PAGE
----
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PART II EFA IN INDIA: AN ANALYSIS

ACHIEVEMENTS AND CHALLENGES

The last decade of the century definitely marks a significantly positive note in the history of basic education in India. Though the constitution of the country had made a commitment to providing free and compulsory education to all children upto the age of 14, the task of providing basic education for all received high priority with concrete plans of action mainly after the National Policy on Education was launched in 1986 and revised in 1992. The educational priorities enunciated by the National Policy on Education 1986 have continued through the 90s. This has been reflected in the higher allocation of resources as well as in terms of clearly defined strategies to achieve the goals of education for all. The World Declaration on Education For All – 1990 adopted in Jomtien, undoubtedly, gave further fillip to the national commitment for reaching basic education for all children. The Jomtien Declaration together with several positive developments within the country brought to the central stage the need for viewing basic education as a fundamental right of every citizen. India is one of the few countries where during the stabilization phase of structural adjustment, expenditure on education has been stepped up.

Achievements during the last fifty years are not insignificant. An estimated 95% of the rural population living in 826,000 habitations have a primary school within 1 km. and about 85% population have an upper primary school within 3 km. More than 150 million children are currently enrolled covering around 90% of the children in the age group of 6-14 years. Recent surveys on literacy rates indicate a phenomenal progress in the 90s. Basic education policies and programmes in the recent years have gone beyond the mere emphasis on numbers to focus on quality concerns in basic education, on the education of girls and disadvantaged sections of the society, the need for people’s involvement in basic education programmes and decentralisation of educational management. It is also during this period that World Bank and other international donor agencies began providing additional funds for speeding up the process of universalisation of elementary education. Despite such significant achievements and positive goal orientation in the recent years, it is realised that there are serious problems of gender, regional, sectional and caste disparities in UEE. A significant proportion of students continue to dropout due to socio-economic and cultural factors as also due to lack of adequate infrastructure, shortage of teachers and unsatisfactory quality of education provided. The country still is the home for more than 300 million illiterates. The challenges have been many. Therefore, the review of progress made in the 90s represent this struggle to resolve some of the basic problems and make concrete progress towards the goal of EFA against all odds. Though the progress made is not insignificant, the country realises that the challenges ahead at the turn of the century are quite daunting, demanding not only continued commitment but also an enhanced attention and resources to meet the challenges in the coming years. The government is fully seized of the fact that nothing less than a whole hearted national effort both in the public and private sectors would be necessary if India is to emerge as a fully literate and economically vibrant nation of the 21st century.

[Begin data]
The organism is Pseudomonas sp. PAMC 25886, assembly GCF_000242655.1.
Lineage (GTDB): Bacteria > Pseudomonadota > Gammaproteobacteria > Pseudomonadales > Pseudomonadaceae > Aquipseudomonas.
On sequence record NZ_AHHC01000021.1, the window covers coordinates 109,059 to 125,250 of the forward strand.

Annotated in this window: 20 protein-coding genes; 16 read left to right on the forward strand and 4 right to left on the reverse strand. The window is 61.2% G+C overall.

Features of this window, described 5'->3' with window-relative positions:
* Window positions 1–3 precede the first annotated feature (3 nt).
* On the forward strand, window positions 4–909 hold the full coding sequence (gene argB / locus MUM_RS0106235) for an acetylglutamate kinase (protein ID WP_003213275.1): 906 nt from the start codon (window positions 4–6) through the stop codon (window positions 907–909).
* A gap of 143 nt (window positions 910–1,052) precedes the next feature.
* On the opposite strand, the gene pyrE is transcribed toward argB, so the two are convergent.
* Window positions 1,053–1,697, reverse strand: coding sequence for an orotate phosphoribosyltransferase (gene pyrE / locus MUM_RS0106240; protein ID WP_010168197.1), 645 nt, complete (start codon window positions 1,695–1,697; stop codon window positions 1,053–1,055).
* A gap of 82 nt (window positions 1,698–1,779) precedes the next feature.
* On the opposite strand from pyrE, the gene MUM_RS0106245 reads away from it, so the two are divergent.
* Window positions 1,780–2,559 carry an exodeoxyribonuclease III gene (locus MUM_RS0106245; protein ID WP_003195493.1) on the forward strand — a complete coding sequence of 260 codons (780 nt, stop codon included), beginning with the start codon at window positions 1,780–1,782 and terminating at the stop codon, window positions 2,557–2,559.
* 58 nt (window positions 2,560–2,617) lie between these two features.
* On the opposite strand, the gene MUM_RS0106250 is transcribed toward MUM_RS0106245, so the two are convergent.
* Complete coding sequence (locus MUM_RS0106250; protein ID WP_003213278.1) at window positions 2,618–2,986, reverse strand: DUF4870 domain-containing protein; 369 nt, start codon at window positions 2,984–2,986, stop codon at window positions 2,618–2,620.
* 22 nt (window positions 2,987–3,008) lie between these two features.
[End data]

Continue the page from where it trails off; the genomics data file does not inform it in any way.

The review of progress presented in this section is mainly according to the framework provided by UNESCO in order to generate a common comparative picture of progress made by different countries. The core set of data base used in the review relate to the 18 EFA Indicators identified for this purpose. However, wherever found relevant, quantitative and qualitative information on various other aspects of EFA, which are considered important in the Indian context, have been used to describe the progress made and the challenges ahead.

(1) EARLY CHILDHOOD CARE AND EDUCATION (ECCE)